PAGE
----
Implementing Referential Integrity in a Domino Database

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In "An Introduction to Maintaining Referential Integrity in Domino," I gave you an overview of Domino and referential integrity, which included brief descriptions of a few techniques for maintaining Domino data consistency. In this article, I will dive deeper into these techniques. Four topics are covered: record locking, creating unique identifiers, normalization techniques, and working with replication and/or save conflicts.

Record Locking

Introduce any diehard RDBMS developer/administrator to Domino and the inevitable topic raised is record locking. That is, how do you keep others from tainting data during simultaneous access? Of course, this is a standard feature of relational systems like Oracle, DB/2, and Sybase, but it doesn't transfer to the connectionless architecture of Domino.

The Lotus development language, LotusScript, provides one solution to this problem, but it is appropriate only in a constantly connected environment. It's operational with a server-based application and is a good approach for applications with scores of remote users. The locking of records (documents) occurs in real time. Disconnected users do not work in real time, so the logic is broken. Here is a closer look at the approach:

The Domino development environment is event-driven. Various events are fired when a database opens and closes; when views open, close, and refresh; when documents open or close; and so forth. Documents are locked when opened in edit mode. The document is unlocked upon closure.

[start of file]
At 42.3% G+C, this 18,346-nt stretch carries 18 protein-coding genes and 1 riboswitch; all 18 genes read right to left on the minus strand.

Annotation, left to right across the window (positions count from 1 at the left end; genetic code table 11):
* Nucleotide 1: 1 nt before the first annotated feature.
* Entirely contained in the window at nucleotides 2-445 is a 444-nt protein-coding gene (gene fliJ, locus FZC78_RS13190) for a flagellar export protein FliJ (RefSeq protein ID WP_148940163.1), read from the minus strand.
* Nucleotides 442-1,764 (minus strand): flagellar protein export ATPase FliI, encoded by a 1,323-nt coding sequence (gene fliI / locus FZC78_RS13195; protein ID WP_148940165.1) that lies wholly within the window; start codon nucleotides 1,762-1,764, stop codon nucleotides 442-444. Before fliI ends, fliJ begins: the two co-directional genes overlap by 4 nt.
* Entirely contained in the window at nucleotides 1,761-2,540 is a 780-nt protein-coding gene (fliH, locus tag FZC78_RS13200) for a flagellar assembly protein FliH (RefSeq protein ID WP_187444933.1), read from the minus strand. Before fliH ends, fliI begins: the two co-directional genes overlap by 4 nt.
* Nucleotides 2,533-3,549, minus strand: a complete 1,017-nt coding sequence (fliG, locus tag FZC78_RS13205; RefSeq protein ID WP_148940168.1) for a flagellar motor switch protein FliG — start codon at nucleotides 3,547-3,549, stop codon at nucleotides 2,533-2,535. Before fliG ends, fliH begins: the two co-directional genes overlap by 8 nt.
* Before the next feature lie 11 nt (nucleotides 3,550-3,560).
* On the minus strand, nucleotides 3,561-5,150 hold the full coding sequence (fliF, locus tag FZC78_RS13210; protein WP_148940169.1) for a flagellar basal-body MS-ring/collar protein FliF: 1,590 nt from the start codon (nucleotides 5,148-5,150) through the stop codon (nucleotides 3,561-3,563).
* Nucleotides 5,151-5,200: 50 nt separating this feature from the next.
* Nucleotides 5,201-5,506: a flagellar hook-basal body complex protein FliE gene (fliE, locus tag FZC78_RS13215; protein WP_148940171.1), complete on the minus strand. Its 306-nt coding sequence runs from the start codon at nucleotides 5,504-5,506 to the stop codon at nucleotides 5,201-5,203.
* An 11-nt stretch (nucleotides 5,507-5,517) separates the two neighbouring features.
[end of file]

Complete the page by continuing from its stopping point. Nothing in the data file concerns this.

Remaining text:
This approach uses two Domino form events: QueryOpen and QuerySave. The QueryOpen event fires before the document is opened and presented to the user. The QuerySave event is triggered upon the saving of a document. Any code associated with the QuerySave event is executed before the document is actually saved. Figure 1 shows the standard QueryOpen event in Domino Designer with the associated LotusScript code. The code's purpose is to let a user know when a document is already in use.

Figure 1: Domino Designer allows you to create and associate code with a document's QueryOpen event.

Figure 2 contains the LotusScript code for the QueryOpen event. A simple flag variable is used to signal document locking. A value of one (1) is locked, and zero (0) is unlocked. The flag is set to one during the QueryOpen event when the document is opened in edit mode. The value is set to zero in the QuerySave event. There is one caveat in the QueryOpen event: You must determine if the document is already locked.